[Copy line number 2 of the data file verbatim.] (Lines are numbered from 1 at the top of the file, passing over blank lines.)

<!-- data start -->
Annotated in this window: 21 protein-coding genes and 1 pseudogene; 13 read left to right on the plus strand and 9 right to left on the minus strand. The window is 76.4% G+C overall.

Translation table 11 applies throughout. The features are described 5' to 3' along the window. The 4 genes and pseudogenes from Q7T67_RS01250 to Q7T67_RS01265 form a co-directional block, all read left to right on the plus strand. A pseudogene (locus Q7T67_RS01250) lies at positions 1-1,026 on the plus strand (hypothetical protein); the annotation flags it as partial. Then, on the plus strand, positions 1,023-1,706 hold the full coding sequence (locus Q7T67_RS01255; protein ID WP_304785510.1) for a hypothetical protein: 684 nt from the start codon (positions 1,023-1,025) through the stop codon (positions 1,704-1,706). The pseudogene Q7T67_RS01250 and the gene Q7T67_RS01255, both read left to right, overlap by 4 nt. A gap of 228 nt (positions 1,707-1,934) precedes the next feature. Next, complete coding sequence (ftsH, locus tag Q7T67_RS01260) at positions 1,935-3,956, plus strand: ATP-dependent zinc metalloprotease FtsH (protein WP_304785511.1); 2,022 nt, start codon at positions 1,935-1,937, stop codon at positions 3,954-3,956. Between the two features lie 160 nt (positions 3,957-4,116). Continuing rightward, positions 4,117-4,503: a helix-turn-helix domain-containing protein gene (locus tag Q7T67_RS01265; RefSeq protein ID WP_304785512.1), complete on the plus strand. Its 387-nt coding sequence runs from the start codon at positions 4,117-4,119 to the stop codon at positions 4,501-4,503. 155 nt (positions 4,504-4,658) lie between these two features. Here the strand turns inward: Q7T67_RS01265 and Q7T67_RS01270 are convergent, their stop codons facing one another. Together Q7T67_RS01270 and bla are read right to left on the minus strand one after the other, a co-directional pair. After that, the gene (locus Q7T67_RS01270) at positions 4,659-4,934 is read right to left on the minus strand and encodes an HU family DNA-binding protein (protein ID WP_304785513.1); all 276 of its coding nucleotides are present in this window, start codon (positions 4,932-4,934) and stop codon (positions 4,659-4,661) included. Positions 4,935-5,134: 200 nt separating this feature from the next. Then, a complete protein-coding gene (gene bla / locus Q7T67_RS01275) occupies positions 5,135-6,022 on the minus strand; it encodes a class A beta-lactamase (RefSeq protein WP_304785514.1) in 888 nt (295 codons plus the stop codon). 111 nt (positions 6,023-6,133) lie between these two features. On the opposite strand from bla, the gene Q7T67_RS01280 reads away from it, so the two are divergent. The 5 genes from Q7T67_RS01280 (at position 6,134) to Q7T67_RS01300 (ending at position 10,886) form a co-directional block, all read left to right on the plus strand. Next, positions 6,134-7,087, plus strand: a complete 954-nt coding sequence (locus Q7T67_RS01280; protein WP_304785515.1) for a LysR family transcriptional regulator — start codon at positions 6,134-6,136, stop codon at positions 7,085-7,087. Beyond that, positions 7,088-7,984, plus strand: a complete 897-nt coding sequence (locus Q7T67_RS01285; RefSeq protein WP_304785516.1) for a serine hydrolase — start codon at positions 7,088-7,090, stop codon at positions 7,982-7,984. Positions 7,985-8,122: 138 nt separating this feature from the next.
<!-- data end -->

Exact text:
Translation table 11 applies throughout. The features are described 5' to 3' along the window. The 4 genes and pseudogenes from Q7T67_RS01250 to Q7T67_RS01265 form a co-directional block, all read left to right on the plus strand. A pseudogene (locus Q7T67_RS01250) lies at positions 1-1,026 on the plus strand (hypothetical protein); the annotation flags it as partial. Then, on the plus strand, positions 1,023-1,706 hold the full coding sequence (locus Q7T67_RS01255; protein ID WP_304785510.1) for a hypothetical protein: 684 nt from the start codon (positions 1,023-1,025) through the stop codon (positions 1,704-1,706). The pseudogene Q7T67_RS01250 and the gene Q7T67_RS01255, both read left to right, overlap by 4 nt. A gap of 228 nt (positions 1,707-1,934) precedes the next feature. Next, complete coding sequence (ftsH, locus tag Q7T67_RS01260) at positions 1,935-3,956, plus strand: ATP-dependent zinc metalloprotease FtsH (protein WP_304785511.1); 2,022 nt, start codon at positions 1,935-1,937, stop codon at positions 3,954-3,956. Between the two features lie 160 nt (positions 3,957-4,116). Continuing rightward, positions 4,117-4,503: a helix-turn-helix domain-containing protein gene (locus tag Q7T67_RS01265; RefSeq protein ID WP_304785512.1), complete on the plus strand. Its 387-nt coding sequence runs from the start codon at positions 4,117-4,119 to the stop codon at positions 4,501-4,503. 155 nt (positions 4,504-4,658) lie between these two features. Here the strand turns inward: Q7T67_RS01265 and Q7T67_RS01270 are convergent, their stop codons facing one another. Together Q7T67_RS01270 and bla are read right to left on the minus strand one after the other, a co-directional pair. After that, the gene (locus Q7T67_RS01270) at positions 4,659-4,934 is read right to left on the minus strand and encodes an HU family DNA-binding protein (protein ID WP_304785513.1); all 276 of its coding nucleotides are present in this window, start codon (positions 4,932-4,934) and stop codon (positions 4,659-4,661) included. Positions 4,935-5,134: 200 nt separating this feature from the next. Then, a complete protein-coding gene (gene bla / locus Q7T67_RS01275) occupies positions 5,135-6,022 on the minus strand; it encodes a class A beta-lactamase (RefSeq protein WP_304785514.1) in 888 nt (295 codons plus the stop codon). 111 nt (positions 6,023-6,133) lie between these two features. On the opposite strand from bla, the gene Q7T67_RS01280 reads away from it, so the two are divergent. The 5 genes from Q7T67_RS01280 (at position 6,134) to Q7T67_RS01300 (ending at position 10,886) form a co-directional block, all read left to right on the plus strand. Next, positions 6,134-7,087, plus strand: a complete 954-nt coding sequence (locus Q7T67_RS01280; protein WP_304785515.1) for a LysR family transcriptional regulator — start codon at positions 6,134-6,136, stop codon at positions 7,085-7,087. Beyond that, positions 7,088-7,984, plus strand: a complete 897-nt coding sequence (locus Q7T67_RS01285; RefSeq protein WP_304785516.1) for a serine hydrolase — start codon at positions 7,088-7,090, stop codon at positions 7,982-7,984. Positions 7,985-8,122: 138 nt separating this feature from the next.